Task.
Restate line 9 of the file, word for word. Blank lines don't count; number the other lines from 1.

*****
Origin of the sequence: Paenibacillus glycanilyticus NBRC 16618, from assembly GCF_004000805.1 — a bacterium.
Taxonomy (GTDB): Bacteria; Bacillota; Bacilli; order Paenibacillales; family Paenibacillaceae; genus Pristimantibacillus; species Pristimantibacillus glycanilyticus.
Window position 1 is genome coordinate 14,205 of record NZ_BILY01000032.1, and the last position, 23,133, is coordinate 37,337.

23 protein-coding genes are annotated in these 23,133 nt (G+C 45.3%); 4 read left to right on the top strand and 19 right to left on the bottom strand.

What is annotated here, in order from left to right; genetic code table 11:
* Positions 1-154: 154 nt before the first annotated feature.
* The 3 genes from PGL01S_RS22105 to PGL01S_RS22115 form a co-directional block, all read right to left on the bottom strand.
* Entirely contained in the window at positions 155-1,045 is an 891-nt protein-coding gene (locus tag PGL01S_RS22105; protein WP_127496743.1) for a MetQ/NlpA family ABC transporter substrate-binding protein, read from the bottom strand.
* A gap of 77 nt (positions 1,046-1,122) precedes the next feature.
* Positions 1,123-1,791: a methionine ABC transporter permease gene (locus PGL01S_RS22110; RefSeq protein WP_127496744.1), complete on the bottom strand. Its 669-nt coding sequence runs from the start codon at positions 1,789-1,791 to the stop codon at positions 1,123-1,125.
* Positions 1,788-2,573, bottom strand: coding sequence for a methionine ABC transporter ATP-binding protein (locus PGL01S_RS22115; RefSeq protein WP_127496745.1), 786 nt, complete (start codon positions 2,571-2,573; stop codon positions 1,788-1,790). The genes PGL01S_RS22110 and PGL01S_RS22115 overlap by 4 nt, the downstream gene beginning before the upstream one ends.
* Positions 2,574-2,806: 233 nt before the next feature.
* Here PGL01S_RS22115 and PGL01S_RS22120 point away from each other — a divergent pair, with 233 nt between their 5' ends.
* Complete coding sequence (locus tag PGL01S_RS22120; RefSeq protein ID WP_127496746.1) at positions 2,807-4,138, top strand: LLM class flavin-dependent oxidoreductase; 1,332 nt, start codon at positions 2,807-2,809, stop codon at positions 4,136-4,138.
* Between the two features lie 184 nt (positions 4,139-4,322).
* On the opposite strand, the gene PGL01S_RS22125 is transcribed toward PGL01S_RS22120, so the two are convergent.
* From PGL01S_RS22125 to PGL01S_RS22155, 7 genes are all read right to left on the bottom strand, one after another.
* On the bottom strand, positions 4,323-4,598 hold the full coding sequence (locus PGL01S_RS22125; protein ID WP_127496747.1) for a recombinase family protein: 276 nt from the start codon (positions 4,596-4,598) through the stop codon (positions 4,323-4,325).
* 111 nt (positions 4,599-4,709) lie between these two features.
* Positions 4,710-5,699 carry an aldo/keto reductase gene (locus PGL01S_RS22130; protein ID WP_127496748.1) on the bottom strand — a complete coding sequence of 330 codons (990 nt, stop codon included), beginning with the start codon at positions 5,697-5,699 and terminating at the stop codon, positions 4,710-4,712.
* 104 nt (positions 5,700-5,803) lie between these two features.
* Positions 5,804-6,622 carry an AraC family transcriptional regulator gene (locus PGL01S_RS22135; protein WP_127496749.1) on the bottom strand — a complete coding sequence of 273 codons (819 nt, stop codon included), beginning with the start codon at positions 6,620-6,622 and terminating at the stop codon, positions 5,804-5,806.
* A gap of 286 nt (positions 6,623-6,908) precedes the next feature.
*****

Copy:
* A gap of 77 nt (positions 1,046-1,122) precedes the next feature.